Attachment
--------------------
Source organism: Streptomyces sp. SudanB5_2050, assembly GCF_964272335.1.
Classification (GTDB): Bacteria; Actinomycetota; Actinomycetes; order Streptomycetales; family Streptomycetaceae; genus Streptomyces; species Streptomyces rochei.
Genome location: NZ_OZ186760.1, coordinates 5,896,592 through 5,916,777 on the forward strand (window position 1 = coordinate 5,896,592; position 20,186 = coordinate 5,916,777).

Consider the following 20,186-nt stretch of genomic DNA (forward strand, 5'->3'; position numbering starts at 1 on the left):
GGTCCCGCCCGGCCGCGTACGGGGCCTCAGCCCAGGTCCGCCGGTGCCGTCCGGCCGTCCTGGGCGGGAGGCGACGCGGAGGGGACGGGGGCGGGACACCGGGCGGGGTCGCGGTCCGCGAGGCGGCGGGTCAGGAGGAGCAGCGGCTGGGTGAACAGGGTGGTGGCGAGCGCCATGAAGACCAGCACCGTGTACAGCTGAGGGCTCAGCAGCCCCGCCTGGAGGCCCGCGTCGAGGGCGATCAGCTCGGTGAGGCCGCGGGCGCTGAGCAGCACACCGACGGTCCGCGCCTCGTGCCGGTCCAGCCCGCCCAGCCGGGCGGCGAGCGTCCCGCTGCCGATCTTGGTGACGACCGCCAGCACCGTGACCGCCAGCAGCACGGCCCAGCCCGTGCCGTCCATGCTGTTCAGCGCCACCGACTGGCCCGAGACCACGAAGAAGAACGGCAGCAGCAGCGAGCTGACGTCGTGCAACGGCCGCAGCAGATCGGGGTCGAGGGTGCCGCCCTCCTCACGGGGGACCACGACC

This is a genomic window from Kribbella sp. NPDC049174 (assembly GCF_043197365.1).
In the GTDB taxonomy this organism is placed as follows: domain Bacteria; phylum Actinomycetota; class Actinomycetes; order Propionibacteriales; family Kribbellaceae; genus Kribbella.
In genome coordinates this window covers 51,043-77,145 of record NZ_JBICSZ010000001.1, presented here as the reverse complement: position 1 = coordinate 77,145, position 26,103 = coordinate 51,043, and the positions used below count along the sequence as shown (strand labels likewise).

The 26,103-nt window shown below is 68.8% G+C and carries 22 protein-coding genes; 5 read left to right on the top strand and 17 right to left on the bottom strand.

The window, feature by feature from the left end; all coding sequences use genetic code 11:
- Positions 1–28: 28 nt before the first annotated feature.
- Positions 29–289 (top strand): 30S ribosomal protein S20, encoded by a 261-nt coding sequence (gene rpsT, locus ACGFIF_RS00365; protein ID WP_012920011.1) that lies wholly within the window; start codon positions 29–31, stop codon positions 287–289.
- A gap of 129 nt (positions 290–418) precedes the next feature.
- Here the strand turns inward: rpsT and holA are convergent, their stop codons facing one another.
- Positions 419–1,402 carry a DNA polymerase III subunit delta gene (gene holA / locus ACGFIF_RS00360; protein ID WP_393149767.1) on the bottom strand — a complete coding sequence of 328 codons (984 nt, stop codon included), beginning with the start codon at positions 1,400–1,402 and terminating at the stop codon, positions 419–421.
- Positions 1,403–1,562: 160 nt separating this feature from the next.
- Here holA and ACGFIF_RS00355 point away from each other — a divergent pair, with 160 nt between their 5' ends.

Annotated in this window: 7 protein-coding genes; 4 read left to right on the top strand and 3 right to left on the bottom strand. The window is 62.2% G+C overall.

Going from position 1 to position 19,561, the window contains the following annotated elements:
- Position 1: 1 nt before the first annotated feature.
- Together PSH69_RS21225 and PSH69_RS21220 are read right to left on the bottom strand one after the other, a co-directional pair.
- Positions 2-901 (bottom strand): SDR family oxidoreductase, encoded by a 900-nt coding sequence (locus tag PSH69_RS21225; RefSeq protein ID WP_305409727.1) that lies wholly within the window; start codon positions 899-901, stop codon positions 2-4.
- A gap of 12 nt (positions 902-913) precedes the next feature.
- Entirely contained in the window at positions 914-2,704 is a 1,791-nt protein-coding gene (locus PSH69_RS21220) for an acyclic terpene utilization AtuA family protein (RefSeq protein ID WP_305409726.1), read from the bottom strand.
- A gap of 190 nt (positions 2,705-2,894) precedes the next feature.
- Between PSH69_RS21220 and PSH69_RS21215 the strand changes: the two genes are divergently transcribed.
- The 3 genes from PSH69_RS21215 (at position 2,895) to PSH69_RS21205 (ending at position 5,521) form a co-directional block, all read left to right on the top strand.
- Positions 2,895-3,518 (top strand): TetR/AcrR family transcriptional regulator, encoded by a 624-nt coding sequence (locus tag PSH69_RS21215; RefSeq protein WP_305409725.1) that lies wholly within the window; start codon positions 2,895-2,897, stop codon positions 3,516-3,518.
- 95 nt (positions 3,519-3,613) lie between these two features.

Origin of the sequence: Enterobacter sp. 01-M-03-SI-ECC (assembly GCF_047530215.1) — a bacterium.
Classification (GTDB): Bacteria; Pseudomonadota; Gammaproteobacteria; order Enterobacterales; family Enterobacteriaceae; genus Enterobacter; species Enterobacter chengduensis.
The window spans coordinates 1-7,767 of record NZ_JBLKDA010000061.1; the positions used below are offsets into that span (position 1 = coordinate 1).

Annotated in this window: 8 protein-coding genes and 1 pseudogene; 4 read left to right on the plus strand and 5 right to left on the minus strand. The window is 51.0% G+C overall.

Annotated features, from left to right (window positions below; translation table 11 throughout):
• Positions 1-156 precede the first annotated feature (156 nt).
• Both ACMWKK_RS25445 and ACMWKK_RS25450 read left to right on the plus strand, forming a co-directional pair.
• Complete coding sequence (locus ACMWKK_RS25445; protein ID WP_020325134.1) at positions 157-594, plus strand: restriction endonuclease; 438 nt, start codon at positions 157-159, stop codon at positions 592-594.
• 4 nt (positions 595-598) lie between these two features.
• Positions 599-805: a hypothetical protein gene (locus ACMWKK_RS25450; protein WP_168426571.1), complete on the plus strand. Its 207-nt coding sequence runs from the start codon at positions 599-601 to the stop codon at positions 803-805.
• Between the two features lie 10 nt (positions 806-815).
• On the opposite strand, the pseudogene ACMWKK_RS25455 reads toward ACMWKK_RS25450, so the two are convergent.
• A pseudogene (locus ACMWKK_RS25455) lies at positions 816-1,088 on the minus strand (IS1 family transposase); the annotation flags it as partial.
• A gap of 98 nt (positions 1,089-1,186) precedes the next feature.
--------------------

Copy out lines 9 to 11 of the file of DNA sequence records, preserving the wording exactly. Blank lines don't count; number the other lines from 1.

The 26,103-nt window shown below is 68.8% G+C and carries 22 protein-coding genes; 5 read left to right on the top strand and 17 right to left on the bottom strand.

The window, feature by feature from the left end; all coding sequences use genetic code 11:
- Positions 1–28: 28 nt before the first annotated feature.